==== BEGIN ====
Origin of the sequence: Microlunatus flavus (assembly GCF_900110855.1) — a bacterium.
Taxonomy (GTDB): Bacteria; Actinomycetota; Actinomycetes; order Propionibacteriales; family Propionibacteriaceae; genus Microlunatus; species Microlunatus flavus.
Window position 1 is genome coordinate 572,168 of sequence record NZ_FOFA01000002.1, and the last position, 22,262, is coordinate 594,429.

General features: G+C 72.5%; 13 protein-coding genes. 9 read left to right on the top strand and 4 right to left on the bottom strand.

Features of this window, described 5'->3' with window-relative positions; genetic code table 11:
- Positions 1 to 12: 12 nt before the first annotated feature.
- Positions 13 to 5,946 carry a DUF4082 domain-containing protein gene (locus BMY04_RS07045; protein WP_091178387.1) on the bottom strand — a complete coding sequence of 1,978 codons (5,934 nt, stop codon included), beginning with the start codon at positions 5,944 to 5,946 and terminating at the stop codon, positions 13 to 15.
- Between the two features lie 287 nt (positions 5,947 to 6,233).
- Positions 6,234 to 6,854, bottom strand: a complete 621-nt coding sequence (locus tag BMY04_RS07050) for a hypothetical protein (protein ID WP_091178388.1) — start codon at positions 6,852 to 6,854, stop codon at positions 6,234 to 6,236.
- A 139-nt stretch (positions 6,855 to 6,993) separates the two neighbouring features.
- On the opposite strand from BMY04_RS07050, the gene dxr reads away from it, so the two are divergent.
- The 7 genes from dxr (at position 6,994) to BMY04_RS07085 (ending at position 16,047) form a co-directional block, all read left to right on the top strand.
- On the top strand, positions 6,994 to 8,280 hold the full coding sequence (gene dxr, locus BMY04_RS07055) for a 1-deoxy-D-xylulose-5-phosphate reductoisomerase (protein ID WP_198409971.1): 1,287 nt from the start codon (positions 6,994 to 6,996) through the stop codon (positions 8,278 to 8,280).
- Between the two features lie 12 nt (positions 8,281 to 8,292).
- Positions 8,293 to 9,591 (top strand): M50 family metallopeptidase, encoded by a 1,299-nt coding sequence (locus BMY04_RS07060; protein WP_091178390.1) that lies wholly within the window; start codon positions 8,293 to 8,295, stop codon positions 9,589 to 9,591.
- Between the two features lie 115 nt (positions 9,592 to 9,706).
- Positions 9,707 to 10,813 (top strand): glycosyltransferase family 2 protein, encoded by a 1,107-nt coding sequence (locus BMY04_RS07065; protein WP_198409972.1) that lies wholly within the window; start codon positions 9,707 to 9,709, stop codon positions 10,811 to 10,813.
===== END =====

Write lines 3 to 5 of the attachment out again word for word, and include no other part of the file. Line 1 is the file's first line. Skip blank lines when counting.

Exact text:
Window position 1 is genome coordinate 572,168 of sequence record NZ_FOFA01000002.1, and the last position, 22,262, is coordinate 594,429.

General features: G+C 72.5%; 13 protein-coding genes. 9 read left to right on the top strand and 4 right to left on the bottom strand.

Features of this window, described 5'->3' with window-relative positions; genetic code table 11: